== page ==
Rural Bankers Association of the Phil. vs. Ma. Rosario Tanghal-Salvana, G.R. No. 175020, October 4, 2007
Copyright 2012 CD Technologies Asia, Inc. and Accesslaw, Inc. Philippine Law Encyclopedia 2012 15

Sps. Anthony and Percita Oco vs. Victor Limbaring, G.R. No. 161298, January 31, 2006

Real party-in-interest is a concept in civil procedure and is expressly defined in the Rules of Court.
Leah M. Nazareno, et al. vs. City of Dumaguete, et al., G.R. No. 168484, July 12, 2007 Joel G. Miranda vs. Antonio C. Carreon, G.R. No. 143540, April 11, 2003

According to Sec. 2 of Rule 3 of the Rules of Court, a real party-in-interest is the party who stands to be benefited or injured by the judgment in the suit or the party entitled to the avails of the suit.
Samahang Magsasasaka ng 53 Hektarya vs. Wilfredo G. Mosquera, et al., G.R. No. 152430, March 22, 2007

The established rule is that a real party in interest is one who would be benefited or injured by the judgment, or one entitled to the avails of the suit. The word "interest," as contemplated by the Rules, means material interest or an interest in issue and to be affected by the judgment, as distinguished from mere interest in the question involved or a mere incidental interest. Stated differently, the rule refers to a real or present substantial interest as distinguished from a mere expectancy, or a future, contingent, subordinate, or consequential interest. As a general rule, one who has no right or interest to protect cannot invoke the jurisdiction of the court as party-plaintiff in an action.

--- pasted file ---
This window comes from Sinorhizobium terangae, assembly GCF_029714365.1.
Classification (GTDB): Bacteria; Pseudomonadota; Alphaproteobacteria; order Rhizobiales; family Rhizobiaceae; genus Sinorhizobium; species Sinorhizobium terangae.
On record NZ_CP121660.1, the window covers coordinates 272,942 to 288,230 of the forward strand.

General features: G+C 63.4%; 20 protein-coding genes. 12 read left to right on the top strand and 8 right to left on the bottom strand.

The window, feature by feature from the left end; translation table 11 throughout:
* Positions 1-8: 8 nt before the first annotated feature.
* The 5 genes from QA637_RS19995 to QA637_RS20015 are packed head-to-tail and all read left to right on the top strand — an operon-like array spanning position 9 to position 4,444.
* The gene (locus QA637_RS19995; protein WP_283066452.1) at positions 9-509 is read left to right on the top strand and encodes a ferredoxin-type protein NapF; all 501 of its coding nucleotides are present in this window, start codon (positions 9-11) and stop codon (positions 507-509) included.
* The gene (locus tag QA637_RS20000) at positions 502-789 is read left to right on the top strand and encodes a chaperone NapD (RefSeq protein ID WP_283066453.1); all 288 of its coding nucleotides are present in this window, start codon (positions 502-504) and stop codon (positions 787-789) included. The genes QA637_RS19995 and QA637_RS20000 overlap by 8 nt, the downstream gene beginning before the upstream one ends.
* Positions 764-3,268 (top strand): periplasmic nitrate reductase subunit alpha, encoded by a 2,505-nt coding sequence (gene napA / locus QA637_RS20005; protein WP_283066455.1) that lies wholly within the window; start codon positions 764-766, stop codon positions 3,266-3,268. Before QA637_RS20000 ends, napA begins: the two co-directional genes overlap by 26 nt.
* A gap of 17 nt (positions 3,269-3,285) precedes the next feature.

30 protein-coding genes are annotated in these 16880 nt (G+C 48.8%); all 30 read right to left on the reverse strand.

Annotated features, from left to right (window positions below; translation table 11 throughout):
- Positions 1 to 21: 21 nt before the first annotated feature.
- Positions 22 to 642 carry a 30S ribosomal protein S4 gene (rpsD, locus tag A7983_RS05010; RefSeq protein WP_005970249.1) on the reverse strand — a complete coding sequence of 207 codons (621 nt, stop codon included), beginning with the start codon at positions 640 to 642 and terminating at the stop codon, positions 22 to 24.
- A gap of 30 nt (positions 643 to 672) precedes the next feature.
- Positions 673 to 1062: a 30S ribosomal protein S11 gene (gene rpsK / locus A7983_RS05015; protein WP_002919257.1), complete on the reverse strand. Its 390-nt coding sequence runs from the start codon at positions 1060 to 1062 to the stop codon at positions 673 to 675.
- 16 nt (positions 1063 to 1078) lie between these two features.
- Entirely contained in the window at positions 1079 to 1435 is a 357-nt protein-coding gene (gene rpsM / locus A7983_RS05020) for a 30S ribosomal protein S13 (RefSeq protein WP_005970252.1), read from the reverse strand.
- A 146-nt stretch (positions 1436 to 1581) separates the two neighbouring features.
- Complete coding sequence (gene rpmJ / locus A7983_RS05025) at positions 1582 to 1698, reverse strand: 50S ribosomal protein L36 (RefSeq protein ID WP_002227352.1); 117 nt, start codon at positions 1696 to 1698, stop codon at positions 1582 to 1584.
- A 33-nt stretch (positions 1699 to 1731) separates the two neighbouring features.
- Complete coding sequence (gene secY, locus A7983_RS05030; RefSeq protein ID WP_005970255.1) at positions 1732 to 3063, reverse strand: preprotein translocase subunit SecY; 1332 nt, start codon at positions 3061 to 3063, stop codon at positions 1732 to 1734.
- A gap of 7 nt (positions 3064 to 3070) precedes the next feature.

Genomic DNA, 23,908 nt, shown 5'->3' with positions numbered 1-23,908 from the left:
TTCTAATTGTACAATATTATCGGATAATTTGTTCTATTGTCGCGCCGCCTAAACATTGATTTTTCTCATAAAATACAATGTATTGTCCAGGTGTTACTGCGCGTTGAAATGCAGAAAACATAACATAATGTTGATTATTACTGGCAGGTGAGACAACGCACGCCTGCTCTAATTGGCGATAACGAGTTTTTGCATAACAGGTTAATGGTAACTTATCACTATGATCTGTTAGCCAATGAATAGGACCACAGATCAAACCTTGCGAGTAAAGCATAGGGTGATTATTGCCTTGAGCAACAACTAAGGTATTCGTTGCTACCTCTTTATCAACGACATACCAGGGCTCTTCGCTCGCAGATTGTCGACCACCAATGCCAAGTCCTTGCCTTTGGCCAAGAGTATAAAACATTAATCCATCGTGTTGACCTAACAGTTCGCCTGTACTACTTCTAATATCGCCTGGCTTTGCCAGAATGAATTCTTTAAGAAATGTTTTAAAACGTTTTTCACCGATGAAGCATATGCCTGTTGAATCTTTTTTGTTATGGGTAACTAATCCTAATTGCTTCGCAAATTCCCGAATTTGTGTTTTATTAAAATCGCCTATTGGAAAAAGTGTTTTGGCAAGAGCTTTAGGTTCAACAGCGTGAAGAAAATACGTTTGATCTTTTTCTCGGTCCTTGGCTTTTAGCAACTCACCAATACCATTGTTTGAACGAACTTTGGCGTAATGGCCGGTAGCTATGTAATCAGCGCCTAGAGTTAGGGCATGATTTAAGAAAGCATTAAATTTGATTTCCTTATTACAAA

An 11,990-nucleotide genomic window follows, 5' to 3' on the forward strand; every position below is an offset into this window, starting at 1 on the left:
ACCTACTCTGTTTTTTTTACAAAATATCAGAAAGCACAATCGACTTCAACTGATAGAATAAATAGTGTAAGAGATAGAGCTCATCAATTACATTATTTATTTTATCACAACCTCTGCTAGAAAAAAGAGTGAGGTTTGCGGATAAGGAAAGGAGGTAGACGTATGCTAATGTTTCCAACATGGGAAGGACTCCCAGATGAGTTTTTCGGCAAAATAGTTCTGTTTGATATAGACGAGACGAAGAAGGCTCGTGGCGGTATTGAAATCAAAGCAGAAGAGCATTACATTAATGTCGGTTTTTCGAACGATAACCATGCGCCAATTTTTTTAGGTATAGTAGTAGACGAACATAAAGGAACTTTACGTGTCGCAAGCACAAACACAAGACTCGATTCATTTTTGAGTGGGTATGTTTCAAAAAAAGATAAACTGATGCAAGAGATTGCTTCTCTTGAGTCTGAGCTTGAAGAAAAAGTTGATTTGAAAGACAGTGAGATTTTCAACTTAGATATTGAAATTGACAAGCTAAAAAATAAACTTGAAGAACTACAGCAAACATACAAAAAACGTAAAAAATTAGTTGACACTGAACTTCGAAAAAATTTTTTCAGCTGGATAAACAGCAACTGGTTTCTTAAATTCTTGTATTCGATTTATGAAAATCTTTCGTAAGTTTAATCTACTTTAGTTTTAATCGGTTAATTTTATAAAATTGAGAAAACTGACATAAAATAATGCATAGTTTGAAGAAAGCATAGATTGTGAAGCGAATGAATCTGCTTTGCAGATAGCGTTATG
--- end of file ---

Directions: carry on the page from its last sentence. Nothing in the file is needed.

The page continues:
Mayor Dagadag vs. Tongnawa, G.R. No. 161166-67, February 3, 2005

Jurisprudence defines interest as "material interest, an interest in issue and to be affected by the decree, as distinguished from mere interest in the question involved, or a mere incidental interest. By real interest is meant a present substantial interest, as distinguished from a mere expectancy or a future, contingent, subordinate, or consequential interest." "To qualify a person to be a real party-in-interest in whose name an action must be prosecuted, he must appear to be the present real owner of the right sought to be enforced."